The framing option for this RUN includes a 1 inch white wood frame with UV-glass, foam core backing and ready to hang hardware.
"The shoot was New Year's Day 1993, and it didn't happen until about 11
o'clock in the evening. It was for The Advocate, the LGBT monthly
magazine. It was for the glossy cover and an inside piece. He'd done
this, at the time, controversial interview saying that, yeah, he
thought, "Oh, I could be gay, too."
I can't recall why, but I think maybe we were supposed to do it
earlier and then it got pushed, but the magazines all do stuff two or
three months out. Neither of us were prepared to do this photo shoot,
let's put it that way. And, actually, this was kinda right before the
huge entourage came..." - Charles Peterson
Charles Peterson is an American photographer well known for his work with the Seattle independent record label Sub Pop and for capturing the then-newly emerging grunge scene in images. His photos are presented in the movie "Kurt Cobain: About a Son."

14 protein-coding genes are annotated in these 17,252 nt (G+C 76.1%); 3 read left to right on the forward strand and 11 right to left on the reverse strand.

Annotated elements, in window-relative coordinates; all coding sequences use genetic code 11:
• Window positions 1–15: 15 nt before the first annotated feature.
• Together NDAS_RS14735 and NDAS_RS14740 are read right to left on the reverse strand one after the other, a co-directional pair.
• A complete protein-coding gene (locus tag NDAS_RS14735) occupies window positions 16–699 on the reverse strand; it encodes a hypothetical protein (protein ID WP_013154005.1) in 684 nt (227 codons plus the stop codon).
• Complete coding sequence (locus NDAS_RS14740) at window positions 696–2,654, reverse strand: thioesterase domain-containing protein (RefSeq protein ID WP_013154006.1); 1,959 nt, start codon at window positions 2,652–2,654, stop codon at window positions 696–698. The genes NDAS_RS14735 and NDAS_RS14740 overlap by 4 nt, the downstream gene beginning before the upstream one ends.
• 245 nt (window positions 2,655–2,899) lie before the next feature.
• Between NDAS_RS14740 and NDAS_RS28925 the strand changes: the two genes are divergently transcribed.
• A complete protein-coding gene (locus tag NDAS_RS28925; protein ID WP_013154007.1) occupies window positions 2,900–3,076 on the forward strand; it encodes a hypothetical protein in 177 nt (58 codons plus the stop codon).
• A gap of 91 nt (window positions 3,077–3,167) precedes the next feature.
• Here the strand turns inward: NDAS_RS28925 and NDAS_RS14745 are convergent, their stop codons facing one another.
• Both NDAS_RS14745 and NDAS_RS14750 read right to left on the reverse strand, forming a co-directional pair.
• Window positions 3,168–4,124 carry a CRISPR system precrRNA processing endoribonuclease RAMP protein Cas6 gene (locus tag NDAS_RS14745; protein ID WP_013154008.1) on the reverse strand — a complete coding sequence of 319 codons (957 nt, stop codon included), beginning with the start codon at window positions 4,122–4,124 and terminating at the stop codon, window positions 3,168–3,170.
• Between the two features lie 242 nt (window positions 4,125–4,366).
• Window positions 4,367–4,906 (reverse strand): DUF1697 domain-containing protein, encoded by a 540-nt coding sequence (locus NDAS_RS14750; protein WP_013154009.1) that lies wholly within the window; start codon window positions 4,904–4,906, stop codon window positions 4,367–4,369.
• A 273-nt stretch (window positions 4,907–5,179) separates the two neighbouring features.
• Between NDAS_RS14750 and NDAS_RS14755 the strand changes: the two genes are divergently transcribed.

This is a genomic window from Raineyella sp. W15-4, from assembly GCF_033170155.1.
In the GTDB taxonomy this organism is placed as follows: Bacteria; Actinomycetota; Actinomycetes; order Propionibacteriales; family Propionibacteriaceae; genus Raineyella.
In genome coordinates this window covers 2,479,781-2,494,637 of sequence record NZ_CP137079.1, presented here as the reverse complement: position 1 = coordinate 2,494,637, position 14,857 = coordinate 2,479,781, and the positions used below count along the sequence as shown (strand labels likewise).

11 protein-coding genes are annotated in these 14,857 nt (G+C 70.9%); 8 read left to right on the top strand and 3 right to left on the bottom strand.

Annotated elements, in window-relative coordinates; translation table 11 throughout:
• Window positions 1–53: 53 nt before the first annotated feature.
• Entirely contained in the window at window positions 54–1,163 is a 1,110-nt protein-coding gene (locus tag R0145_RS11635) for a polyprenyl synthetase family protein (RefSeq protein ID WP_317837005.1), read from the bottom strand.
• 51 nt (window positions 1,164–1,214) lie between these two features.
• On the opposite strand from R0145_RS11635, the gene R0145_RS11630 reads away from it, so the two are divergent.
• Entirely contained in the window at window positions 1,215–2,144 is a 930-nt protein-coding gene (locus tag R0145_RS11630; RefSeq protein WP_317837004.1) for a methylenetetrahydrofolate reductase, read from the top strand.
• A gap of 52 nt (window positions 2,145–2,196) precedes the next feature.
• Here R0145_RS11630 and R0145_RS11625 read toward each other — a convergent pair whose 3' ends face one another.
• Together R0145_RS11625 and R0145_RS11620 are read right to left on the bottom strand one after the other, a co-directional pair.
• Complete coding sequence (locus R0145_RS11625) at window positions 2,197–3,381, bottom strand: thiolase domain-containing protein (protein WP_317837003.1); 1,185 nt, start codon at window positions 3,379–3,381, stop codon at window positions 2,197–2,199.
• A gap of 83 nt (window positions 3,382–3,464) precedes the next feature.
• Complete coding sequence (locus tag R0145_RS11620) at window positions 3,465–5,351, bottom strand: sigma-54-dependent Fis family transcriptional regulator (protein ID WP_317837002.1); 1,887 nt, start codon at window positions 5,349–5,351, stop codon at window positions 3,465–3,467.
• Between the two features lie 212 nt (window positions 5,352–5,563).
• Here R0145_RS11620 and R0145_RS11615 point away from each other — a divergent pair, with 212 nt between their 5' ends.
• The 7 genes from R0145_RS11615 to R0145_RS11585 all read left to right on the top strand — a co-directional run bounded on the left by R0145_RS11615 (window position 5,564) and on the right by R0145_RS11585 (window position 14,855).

Peterson is known for depicting the rise of the Pacific Northwest underground music scene in the late 1980s to early 1990s. Visually, he is known for his trademark full-frame, non-cropped images. Reviews about his work include the following, "Peterson is known for his action-packed, sometimes partially blurred black-and-white shots taken with a wide-angle lens.
Peterson said, "The Seattle audiences were entertaining. I didn't want to just get a head shot of the lead singer. I wanted to get the experience, make you actually feel like you're there. ... I like the composition part of shooting. The way my eyes and brain work together -- I'm constantly composing with or without a camera."